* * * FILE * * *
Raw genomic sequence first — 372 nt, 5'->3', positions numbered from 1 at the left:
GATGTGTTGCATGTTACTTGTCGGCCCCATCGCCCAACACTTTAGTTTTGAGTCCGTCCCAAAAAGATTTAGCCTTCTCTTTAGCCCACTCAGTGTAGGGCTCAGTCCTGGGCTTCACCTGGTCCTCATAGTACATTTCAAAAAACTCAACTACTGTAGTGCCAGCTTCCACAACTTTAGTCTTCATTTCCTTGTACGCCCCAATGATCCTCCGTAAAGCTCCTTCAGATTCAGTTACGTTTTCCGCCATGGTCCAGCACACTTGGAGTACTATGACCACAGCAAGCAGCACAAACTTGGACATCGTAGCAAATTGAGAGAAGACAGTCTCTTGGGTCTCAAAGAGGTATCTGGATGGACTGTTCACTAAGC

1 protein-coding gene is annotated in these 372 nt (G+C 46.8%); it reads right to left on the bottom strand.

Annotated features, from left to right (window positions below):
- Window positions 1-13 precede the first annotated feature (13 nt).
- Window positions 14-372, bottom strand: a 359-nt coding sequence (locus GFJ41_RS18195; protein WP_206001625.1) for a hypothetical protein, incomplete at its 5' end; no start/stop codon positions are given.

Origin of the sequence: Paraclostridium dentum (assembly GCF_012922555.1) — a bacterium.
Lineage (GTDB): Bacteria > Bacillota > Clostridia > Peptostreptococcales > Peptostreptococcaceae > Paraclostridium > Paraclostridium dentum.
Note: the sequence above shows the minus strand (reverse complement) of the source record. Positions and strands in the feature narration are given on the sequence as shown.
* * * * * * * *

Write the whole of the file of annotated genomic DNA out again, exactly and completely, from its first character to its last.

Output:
Raw genomic sequence first — 372 nt, 5'->3', positions numbered from 1 at the left:
GATGTGTTGCATGTTACTTGTCGGCCCCATCGCCCAACACTTTAGTTTTGAGTCCGTCCCAAAAAGATTTAGCCTTCTCTTTAGCCCACTCAGTGTAGGGCTCAGTCCTGGGCTTCACCTGGTCCTCATAGTACATTTCAAAAAACTCAACTACTGTAGTGCCAGCTTCCACAACTTTAGTCTTCATTTCCTTGTACGCCCCAATGATCCTCCGTAAAGCTCCTTCAGATTCAGTTACGTTTTCCGCCATGGTCCAGCACACTTGGAGTACTATGACCACAGCAAGCAGCACAAACTTGGACATCGTAGCAAATTGAGAGAAGACAGTCTCTTGGGTCTCAAAGAGGTATCTGGATGGACTGTTCACTAAGC

1 protein-coding gene is annotated in these 372 nt (G+C 46.8%); it reads right to left on the bottom strand.

Annotated features, from left to right (window positions below):
- Window positions 1-13 precede the first annotated feature (13 nt).
- Window positions 14-372, bottom strand: a 359-nt coding sequence (locus GFJ41_RS18195; protein WP_206001625.1) for a hypothetical protein, incomplete at its 5' end; no start/stop codon positions are given.

Origin of the sequence: Paraclostridium dentum (assembly GCF_012922555.1) — a bacterium.
Lineage (GTDB): Bacteria > Bacillota > Clostridia > Peptostreptococcales > Peptostreptococcaceae > Paraclostridium > Paraclostridium dentum.
Note: the sequence above shows the minus strand (reverse complement) of the source record. Positions and strands in the feature narration are given on the sequence as shown.